I was set to be induced August 27th, but as it turned out my water broke the morning of August 22nd. There were no contractions though and I was only 1cm dilated, so the doctor decided we could go home for the day and see if labor would start on it's own. The next morning they started my induction, still nothing happened until late that night. By then I had started running a fever and they were worried that it was because I had been ruptured for almost two days. So as labor began I was started on antibiotics, but things were finally progressing. I felt a little better that we hadn't been induced just because the doctors decided to, but because we had to at that point. However at the same time, I felt cheated that I was only 37 weeks and 3 days. I could have been pregnant for weeks more, he could have had so much more time with us. I know logically that things happened because of the excess fluid, there just wasn't anymore room in there....but then I can blame myself for that too. I had often said that I would have stayed pregnant with him forever, until they could come up with something to save him....
Maxwell Stephan Nichols was born at 8:11 am August 24th, 2012. His heart rate at birth was only 60 bpm and he didn't cry at all. The doctors assessed him and tried to find an oxygen saturation reading, but couldn't get one at all. They decided to wrap him up and let us hold him. Andrew and I were very concerned that he be peaceful and that if he was suffering he not be passed from person to person. We had decided to be alone during this time, the only person we invited in was our priest who had been waiting in the hospital chapel and praying for us. He came in and baptized and confirmed Max and prayed with us for a bit. Then we took turns holding him and loving him until he went to be with God. He was so beautiful and perfect in every way. I knew our time with him would be short and I wanted to remember every second, but now I can hardly bear to think about it. We had been told that he likely wouldn't live more than ten minutes, but we were blessed to have him with us for almost an hour.
After the nurse came in and confirmed that his heart had stopped she helped to get a bath ready for him and we washed him and put his lotion on and dressed him in his special sleeper we had bought. Our friend had arrived to take some pictures and we are so glad we decided to do that, they are beautiful memories that we will always cherish. My parents arrived next with Oliver and we even managed to catch a few great pictures of him holding his brother. All of the aunties and uncles and cousins visited next. We were moved back to the antepartum ward, away from the crying babies, I guess. Andrew and I held Max and talked a bit more and then we decided to have a nap, the nurse had brought us a beautiful white bassinet and we set Max in there. We slept for a little while, but I woke up and wanted to hold him some more. When my girlfriends started to show up Andrew decided he would go home and give my parents a chance to come back. I think he also wanted to see Oliver and try to give him some sense of  'normal'. My girlfriends spent the afternoon and into the evening with me and then my parents came too. As it got later, I decided that I didn't want to keep him with me overnight. I knew that I wouldn't sleep with him there, I'd just want to hold him and look at him all night. Also, we had decided that we wanted to have a viewing and I wanted him to look as natural as possible for that. There was some family that had been out of town and hadn't made it up to the hospital to see him as well as both of our grandmas. Also, I was so glad that I'd have another chance to see him.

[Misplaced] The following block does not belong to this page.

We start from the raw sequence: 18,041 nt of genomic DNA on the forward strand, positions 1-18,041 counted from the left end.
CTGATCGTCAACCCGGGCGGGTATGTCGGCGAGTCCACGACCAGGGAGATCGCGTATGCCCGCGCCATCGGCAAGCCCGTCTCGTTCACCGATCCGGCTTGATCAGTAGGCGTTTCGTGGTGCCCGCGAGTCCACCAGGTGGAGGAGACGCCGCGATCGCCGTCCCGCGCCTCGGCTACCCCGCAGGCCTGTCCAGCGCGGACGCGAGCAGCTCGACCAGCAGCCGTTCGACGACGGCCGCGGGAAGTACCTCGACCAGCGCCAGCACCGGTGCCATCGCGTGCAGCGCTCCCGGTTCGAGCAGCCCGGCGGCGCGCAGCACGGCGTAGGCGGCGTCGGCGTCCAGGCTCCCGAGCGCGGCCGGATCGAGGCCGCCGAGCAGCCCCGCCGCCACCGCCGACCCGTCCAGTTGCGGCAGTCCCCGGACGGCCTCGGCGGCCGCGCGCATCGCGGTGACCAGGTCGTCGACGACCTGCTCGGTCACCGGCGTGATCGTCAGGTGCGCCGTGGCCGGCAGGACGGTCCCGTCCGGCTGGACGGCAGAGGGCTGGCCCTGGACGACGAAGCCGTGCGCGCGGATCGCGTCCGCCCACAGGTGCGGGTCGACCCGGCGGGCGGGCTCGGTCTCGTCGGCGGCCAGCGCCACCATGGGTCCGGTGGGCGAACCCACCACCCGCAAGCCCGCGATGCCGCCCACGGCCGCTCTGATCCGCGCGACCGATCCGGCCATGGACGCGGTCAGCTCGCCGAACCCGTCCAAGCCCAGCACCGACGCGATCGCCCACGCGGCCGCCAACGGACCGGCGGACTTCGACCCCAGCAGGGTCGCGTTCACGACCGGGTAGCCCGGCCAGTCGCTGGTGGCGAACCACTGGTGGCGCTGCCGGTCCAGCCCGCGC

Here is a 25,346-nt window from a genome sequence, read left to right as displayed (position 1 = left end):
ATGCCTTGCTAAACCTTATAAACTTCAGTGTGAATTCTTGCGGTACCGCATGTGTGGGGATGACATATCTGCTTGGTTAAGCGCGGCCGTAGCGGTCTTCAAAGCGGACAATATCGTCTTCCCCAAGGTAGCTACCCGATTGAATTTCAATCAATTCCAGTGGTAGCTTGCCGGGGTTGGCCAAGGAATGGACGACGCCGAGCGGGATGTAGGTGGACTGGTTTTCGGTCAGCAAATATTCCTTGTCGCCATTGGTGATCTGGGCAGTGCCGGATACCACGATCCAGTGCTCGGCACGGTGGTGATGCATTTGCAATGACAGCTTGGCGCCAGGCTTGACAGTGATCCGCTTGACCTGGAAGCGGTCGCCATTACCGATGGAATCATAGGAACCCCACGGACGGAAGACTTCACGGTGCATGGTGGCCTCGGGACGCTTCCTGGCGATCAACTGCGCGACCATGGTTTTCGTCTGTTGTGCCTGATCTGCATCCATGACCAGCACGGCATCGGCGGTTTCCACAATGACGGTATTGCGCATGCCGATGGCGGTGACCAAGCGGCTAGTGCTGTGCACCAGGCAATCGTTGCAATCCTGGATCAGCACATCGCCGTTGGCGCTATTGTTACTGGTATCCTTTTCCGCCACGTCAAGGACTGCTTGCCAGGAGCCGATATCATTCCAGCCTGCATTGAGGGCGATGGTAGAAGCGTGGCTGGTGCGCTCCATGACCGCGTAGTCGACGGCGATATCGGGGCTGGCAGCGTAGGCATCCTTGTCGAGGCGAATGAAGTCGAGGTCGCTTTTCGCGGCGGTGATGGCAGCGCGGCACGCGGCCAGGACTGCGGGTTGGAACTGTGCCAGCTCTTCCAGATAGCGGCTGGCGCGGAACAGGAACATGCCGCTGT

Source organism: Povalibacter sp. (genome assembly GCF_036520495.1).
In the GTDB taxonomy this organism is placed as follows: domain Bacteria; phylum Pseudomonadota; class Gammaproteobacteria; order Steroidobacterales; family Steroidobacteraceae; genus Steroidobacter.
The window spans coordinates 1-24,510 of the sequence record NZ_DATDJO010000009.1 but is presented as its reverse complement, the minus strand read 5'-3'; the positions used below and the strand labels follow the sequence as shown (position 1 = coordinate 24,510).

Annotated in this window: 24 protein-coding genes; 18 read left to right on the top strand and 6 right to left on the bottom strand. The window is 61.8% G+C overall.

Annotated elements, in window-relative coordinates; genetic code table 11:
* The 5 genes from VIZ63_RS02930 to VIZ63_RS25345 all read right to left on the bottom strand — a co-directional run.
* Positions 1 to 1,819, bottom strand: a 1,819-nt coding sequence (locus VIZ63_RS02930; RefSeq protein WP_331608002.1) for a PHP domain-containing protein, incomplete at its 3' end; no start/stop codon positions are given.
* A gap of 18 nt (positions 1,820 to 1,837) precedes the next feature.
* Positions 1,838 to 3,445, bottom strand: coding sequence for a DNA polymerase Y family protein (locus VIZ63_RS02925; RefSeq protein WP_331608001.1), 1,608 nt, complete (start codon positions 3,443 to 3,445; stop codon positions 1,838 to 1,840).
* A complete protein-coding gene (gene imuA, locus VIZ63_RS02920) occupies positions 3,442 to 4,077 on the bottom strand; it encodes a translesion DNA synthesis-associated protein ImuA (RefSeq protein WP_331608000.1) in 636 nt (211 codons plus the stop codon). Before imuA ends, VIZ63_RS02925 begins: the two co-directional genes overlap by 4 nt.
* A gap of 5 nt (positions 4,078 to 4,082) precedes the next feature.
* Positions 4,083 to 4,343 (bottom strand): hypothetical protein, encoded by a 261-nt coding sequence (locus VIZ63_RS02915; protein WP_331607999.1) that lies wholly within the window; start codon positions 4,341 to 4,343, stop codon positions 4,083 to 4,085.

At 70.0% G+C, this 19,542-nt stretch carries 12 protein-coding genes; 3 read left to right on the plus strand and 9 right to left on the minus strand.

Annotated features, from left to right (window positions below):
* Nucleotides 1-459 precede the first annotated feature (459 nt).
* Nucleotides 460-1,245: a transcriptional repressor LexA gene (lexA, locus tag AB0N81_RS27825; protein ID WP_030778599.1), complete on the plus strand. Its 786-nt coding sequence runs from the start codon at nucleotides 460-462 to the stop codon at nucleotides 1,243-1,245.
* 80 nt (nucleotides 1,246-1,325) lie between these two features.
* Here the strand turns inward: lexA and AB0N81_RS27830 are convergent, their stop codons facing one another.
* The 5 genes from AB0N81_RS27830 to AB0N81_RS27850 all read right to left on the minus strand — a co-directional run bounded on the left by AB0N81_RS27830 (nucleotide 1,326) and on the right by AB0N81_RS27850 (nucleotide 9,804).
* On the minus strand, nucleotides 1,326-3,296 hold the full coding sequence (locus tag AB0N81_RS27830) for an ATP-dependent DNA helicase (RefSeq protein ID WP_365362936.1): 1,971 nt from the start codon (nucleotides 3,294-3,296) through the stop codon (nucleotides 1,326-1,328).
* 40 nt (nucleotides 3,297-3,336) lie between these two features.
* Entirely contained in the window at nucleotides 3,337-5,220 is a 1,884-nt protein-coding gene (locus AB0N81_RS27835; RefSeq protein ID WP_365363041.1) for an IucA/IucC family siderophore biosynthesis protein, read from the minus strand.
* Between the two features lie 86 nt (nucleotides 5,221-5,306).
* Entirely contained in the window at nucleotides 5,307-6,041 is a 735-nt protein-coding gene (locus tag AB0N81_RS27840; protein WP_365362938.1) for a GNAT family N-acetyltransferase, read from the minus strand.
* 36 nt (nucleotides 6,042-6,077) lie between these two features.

After my friends left, my parents stayed with me. Suddenly the realization that I was about to send my baby down to the morgue had hit me. This was probably the hardest thing I've ever done in my life. I unwrapped him and checked what?? I don't know. I wrapped him back up and snuggled him some more. My dad had said that he would carry him down, the nurse made us cover his head and led them out of the room. He was back really quickly and said that he only got to the elevator, she had to take him from there by herself and then he broke down and sobbed too.
My parents stayed with me until the nurse came in and gave me something to sleep. I was sure I wouldn't sleep at all, but I did for a few hours. I remember waking up and standing in front of the window wondering how the world could go on. Didn't they know that my baby was gone?